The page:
Illustration: behance.net / nancykouta

In many countries, 8 March is known as "Women's celebration" or "Celebration of tenderness and femininity". It is possible to find even more variations. However, not everyone knows the original meaning of this day. In this article, we discuss points of strengthening gender equality but not falling into the trap of marketing that reinforce stereotypes. Let’s before look at the history of the day and what it was originally about (spoiler: not about praising femininity and tenderness). 

Background 

In 1909, women in most countries did not have the right to vote and be elected. The problem of the equal wage was also very sharp. This situation prompted a group of women to demonstrate with demands on the streets of New York City.

A couple of years later, Clara Zetkin and Rosa Luxemburg supported the idea of a separate day that would actualize women's rights and emancipation. A few years later, the wave of emancipation reached Russia. The strike of women working in textiles, demanding equal rights in 1917 became a part of a holiday that had a liberating character until the 1970s.

In 1977, the UN recognized March 8 at the international level, and since then campaigns with a thematic character have been actively conducted in many countries. By the way, this year the UN established the theme of the day as "Equality Generation: Realizing Women's Rights".

Illustration: behance.net/nancykouta

Why to know its original meaning?

The answer is simple: gender equality is still relevant after more than a century; not all women in the world have voting rights, there are wage inequalities between men and women, and the latter is subject to multiple forms of violence. Number of domestic violence is increasing including Kyrgyzstan, which has resulted in the death of four women in 2020 only. Besides, Kyrgyz women receive salaries equal to 73 percent of men's earnings.

What can I personally do?

There are many simple ways to contribute to gender equality. We have selected seven examples of how you can do it, too.  

1. Rethink your attitude to the Day

Read more about the history of 8 March. Learn also about the movement of women who fought for their fundamental rights. Watch movies about the role of women in history, art, technologies etc. Compare this information with how you're celebrating 8 March now. 

2. Avoid mansplaining

Stop thinking and deciding what women expect, want or love. Instead, ask them if the bouquet of scarlet roses is exactly what they would like for 8 of March. Furthermore, if one woman likes this gift, why do you think everyone does so?

3. Avoid using sexist patterns

 "Beauty day", "Celebration of the beauty" and other related phrases are associated with gender stereotypes. Independence, emancipation, equality - these are the roots of 8 of March. Feel free to use these concepts in your wishes and express them through appropriate gifts.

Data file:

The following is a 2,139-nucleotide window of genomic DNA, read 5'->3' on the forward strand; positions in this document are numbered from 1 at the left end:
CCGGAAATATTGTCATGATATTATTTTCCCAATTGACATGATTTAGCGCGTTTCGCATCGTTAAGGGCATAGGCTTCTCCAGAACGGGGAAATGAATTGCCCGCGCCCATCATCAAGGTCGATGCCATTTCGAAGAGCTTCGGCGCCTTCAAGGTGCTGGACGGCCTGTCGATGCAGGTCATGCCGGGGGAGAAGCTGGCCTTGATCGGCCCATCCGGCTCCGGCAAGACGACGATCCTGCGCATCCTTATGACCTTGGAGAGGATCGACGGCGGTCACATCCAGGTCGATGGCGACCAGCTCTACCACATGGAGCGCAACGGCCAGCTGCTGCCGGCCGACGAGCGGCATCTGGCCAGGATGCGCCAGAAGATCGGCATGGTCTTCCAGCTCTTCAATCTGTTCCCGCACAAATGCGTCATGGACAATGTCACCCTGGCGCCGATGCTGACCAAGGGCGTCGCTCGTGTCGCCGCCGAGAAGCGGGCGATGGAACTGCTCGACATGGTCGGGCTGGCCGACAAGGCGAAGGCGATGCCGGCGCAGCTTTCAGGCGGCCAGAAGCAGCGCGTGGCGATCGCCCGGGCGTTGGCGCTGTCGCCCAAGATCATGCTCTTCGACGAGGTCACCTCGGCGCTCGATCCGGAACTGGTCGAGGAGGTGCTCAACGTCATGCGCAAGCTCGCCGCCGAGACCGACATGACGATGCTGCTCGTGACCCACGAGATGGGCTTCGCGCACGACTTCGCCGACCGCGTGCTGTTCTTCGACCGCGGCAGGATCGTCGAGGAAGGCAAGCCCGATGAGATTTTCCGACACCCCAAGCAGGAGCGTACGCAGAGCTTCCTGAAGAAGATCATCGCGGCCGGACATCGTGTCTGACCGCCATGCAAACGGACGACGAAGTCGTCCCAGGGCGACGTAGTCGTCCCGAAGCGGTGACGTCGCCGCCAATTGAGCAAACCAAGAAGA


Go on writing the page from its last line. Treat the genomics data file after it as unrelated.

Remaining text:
4. Take responsibility for the gifts

The holiday has become massive in particular due to commercialization as the holiday sales at "women's" stores are doubled by this date. Think before you buy a shopping certificate in a cosmetics store, home kitchen, lingerie or going to the flower shop. How much does your friend/partner/wife need this gift? Why these shops? Have you ever talked to her about her interests, which you may not know? By asking these questions you will strengthen your relationship, get rid of stereotypes and change the sexist tone of the holiday.

Illustration: behance.net/nancykouta

5. Avoid objectification of the women’s body

Standards of women's beauty were imposed by advertisements and films. They are often achieved through gruel diets, exercises, pills and surgical procedures. So why don't we stop asking women to be beautiful and charming, indirectly applying these standards?

6. Remember the intersexuality

Women may be different by profession, occupation, appearance, lifestyle, behavior, life practices, including sexual practices, etc. They may also belong to different social groups. Think carefully before you conclude: "all women are the same".

7. Practice solidarity with women

Be open to talk about gender equality and show your commitment. Read more thematic literature, discuss it with friends, and support women on social media and public events. Remember, gender equality is first and foremost about solidarity for the social, political, legal and labor equality of women and men. 

Illustration: behance.net/nancykouta

UNDP promotes the #EqualFuture2030 campaign with a focus on women’s political participation this year. Make you first step sharing this article and reading more about it in the regional press release

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